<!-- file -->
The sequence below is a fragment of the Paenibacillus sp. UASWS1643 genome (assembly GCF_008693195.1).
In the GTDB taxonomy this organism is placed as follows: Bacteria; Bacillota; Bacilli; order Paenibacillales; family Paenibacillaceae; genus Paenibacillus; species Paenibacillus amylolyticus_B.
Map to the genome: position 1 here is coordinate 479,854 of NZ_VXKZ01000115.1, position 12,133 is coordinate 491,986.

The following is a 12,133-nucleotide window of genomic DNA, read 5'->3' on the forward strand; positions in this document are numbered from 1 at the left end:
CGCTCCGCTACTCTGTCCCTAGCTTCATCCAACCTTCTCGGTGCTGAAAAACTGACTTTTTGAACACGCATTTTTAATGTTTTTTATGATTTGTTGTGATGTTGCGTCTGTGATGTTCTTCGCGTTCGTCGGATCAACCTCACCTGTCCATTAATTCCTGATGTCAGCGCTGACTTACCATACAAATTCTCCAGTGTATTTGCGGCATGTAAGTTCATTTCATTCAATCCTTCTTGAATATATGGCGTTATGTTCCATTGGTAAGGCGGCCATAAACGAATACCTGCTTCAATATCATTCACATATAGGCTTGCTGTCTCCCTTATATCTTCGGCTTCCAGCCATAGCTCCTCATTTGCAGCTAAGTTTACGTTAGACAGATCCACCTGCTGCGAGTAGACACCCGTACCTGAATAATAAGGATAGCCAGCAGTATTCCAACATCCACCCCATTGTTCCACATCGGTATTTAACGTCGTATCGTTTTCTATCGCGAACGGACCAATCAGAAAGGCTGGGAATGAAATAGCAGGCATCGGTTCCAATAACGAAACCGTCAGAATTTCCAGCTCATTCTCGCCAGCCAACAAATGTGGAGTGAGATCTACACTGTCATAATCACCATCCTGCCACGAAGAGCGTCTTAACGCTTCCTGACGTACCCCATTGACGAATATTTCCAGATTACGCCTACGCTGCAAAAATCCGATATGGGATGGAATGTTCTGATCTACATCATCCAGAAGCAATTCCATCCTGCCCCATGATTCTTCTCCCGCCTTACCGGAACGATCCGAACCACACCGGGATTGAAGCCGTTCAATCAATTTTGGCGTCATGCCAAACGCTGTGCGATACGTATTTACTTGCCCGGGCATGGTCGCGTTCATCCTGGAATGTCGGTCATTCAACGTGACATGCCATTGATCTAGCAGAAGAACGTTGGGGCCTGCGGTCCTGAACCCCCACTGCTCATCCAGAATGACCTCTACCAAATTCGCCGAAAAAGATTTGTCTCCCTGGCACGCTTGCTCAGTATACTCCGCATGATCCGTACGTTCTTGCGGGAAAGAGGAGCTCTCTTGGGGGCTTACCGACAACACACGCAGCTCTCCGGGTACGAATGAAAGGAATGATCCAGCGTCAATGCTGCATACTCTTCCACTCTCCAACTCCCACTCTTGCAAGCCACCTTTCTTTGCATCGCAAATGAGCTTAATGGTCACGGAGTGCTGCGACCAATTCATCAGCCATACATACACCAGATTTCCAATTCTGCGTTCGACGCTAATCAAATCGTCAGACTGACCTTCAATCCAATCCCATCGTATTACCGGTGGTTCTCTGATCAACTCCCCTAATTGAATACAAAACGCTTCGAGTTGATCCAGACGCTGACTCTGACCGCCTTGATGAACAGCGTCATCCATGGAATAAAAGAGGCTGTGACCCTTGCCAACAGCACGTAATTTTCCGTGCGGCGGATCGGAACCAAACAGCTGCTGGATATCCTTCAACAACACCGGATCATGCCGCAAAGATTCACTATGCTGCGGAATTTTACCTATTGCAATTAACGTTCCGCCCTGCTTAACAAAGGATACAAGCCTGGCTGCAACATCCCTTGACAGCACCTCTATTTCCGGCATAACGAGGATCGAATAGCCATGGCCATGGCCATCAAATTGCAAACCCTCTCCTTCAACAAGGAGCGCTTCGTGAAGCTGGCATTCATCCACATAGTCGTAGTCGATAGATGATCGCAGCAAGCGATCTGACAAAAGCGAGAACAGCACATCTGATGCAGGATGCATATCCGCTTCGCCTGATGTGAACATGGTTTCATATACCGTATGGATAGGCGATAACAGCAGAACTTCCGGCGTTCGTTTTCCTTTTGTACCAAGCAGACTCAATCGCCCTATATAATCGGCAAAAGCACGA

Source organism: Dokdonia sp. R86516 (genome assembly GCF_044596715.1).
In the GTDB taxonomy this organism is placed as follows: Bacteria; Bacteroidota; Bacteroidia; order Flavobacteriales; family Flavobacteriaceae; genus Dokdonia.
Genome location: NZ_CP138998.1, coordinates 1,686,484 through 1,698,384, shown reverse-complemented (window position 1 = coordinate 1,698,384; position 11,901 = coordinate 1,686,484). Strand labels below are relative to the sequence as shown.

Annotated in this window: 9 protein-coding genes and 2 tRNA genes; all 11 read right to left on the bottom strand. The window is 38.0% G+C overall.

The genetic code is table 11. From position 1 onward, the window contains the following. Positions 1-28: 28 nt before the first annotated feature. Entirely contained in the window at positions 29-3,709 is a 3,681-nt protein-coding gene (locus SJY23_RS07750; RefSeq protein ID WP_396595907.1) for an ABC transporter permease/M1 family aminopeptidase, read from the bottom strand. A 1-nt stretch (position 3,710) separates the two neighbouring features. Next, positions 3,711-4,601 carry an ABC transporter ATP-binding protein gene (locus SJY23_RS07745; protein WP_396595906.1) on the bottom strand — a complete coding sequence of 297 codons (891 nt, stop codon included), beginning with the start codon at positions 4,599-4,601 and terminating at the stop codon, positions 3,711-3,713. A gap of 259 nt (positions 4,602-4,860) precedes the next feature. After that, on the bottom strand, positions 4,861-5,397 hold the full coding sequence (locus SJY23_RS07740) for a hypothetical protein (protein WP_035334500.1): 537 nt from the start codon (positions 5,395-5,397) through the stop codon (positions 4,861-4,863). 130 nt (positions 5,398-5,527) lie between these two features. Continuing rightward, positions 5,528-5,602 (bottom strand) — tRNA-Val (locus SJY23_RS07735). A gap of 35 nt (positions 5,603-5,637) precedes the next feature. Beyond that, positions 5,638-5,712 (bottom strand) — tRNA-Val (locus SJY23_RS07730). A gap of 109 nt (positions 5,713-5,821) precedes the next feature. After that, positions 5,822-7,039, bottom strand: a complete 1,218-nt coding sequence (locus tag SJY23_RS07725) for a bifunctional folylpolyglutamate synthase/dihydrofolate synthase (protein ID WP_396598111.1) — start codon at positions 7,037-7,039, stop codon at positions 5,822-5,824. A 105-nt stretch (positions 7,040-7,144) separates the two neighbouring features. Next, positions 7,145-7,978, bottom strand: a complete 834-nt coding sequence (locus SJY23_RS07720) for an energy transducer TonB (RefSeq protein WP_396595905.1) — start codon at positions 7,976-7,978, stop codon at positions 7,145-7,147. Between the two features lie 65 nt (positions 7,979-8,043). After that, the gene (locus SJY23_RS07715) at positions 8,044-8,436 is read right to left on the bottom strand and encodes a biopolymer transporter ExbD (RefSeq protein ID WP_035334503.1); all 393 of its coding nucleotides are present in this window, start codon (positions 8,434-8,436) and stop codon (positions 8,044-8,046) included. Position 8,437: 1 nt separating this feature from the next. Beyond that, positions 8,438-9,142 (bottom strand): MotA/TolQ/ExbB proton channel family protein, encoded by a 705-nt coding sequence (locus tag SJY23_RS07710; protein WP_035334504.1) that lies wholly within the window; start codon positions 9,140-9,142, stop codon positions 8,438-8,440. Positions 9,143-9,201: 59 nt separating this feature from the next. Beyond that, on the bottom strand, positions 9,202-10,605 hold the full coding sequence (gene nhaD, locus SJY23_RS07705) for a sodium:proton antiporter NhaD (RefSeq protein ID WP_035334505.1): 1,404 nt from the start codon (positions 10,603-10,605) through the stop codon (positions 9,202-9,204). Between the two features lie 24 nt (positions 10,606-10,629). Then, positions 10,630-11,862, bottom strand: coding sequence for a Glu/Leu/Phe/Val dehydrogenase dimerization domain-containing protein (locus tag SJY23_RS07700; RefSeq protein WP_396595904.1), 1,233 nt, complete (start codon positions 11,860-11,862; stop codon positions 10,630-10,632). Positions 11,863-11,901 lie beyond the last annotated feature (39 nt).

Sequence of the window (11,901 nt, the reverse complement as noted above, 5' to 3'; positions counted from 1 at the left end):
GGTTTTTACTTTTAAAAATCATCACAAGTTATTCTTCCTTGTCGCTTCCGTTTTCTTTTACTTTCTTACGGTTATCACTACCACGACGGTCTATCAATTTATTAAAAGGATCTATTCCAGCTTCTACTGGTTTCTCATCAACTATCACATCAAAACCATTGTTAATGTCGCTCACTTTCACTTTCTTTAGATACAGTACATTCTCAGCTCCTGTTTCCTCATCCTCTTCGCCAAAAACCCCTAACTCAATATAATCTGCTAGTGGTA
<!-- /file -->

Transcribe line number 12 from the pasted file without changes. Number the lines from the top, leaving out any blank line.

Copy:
GGTTTTTACTTTTAAAAATCATCACAAGTTATTCTTCCTTGTCGCTTCCGTTTTCTTTTACTTTCTTACGGTTATCACTACCACGACGGTCTATCAATTTATTAAAAGGATCTATTCCAGCTTCTACTGGTTTCTCATCAACTATCACATCAAAACCATTGTTAATGTCGCTCACTTTCACTTTCTTTAGATACAGTACATTCTCAGCTCCTGTTTCCTCATCCTCTTCGCCAAAAACCCCTAACTCAATATAATCTGCTAGTGGTA